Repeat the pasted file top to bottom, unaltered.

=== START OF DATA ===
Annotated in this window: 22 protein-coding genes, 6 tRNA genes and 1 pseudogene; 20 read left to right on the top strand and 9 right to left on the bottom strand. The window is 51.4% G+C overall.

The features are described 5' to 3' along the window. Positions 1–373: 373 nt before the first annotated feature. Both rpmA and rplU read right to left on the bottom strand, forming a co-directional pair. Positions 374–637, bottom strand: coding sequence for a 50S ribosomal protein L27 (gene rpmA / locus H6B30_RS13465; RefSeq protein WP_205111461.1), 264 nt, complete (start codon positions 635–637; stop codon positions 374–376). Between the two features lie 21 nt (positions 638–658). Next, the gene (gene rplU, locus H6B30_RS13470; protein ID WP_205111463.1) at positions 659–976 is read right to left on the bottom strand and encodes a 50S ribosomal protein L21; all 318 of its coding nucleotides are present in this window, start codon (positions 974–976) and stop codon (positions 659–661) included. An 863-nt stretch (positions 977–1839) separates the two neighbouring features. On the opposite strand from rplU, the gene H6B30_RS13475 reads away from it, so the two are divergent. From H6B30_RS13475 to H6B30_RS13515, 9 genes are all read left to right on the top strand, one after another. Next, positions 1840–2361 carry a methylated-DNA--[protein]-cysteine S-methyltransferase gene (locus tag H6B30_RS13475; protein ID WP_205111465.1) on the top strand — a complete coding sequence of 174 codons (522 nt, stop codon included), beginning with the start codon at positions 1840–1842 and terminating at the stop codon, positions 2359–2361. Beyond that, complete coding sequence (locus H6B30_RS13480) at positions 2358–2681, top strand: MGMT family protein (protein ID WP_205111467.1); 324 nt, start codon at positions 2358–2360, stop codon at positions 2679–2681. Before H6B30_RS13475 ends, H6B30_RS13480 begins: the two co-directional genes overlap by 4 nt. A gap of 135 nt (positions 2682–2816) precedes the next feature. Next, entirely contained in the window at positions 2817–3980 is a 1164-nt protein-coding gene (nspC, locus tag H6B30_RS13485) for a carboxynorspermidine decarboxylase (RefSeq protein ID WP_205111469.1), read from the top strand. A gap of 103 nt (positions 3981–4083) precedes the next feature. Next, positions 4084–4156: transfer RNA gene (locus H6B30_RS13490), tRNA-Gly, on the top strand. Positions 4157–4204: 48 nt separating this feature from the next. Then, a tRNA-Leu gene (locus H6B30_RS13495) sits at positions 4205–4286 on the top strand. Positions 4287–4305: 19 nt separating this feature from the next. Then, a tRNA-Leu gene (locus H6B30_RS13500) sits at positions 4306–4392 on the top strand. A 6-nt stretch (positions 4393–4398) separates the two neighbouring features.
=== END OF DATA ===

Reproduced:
Annotated in this window: 22 protein-coding genes, 6 tRNA genes and 1 pseudogene; 20 read left to right on the top strand and 9 right to left on the bottom strand. The window is 51.4% G+C overall.

The features are described 5' to 3' along the window. Positions 1–373: 373 nt before the first annotated feature. Both rpmA and rplU read right to left on the bottom strand, forming a co-directional pair. Positions 374–637, bottom strand: coding sequence for a 50S ribosomal protein L27 (gene rpmA / locus H6B30_RS13465; RefSeq protein WP_205111461.1), 264 nt, complete (start codon positions 635–637; stop codon positions 374–376). Between the two features lie 21 nt (positions 638–658). Next, the gene (gene rplU, locus H6B30_RS13470; protein ID WP_205111463.1) at positions 659–976 is read right to left on the bottom strand and encodes a 50S ribosomal protein L21; all 318 of its coding nucleotides are present in this window, start codon (positions 974–976) and stop codon (positions 659–661) included. An 863-nt stretch (positions 977–1839) separates the two neighbouring features. On the opposite strand from rplU, the gene H6B30_RS13475 reads away from it, so the two are divergent. From H6B30_RS13475 to H6B30_RS13515, 9 genes are all read left to right on the top strand, one after another. Next, positions 1840–2361 carry a methylated-DNA--[protein]-cysteine S-methyltransferase gene (locus tag H6B30_RS13475; protein ID WP_205111465.1) on the top strand — a complete coding sequence of 174 codons (522 nt, stop codon included), beginning with the start codon at positions 1840–1842 and terminating at the stop codon, positions 2359–2361. Beyond that, complete coding sequence (locus H6B30_RS13480) at positions 2358–2681, top strand: MGMT family protein (protein ID WP_205111467.1); 324 nt, start codon at positions 2358–2360, stop codon at positions 2679–2681. Before H6B30_RS13475 ends, H6B30_RS13480 begins: the two co-directional genes overlap by 4 nt. A gap of 135 nt (positions 2682–2816) precedes the next feature. Next, entirely contained in the window at positions 2817–3980 is a 1164-nt protein-coding gene (nspC, locus tag H6B30_RS13485) for a carboxynorspermidine decarboxylase (RefSeq protein ID WP_205111469.1), read from the top strand. A gap of 103 nt (positions 3981–4083) precedes the next feature. Next, positions 4084–4156: transfer RNA gene (locus H6B30_RS13490), tRNA-Gly, on the top strand. Positions 4157–4204: 48 nt separating this feature from the next. Then, a tRNA-Leu gene (locus H6B30_RS13495) sits at positions 4205–4286 on the top strand. Positions 4287–4305: 19 nt separating this feature from the next. Then, a tRNA-Leu gene (locus H6B30_RS13500) sits at positions 4306–4392 on the top strand. A 6-nt stretch (positions 4393–4398) separates the two neighbouring features.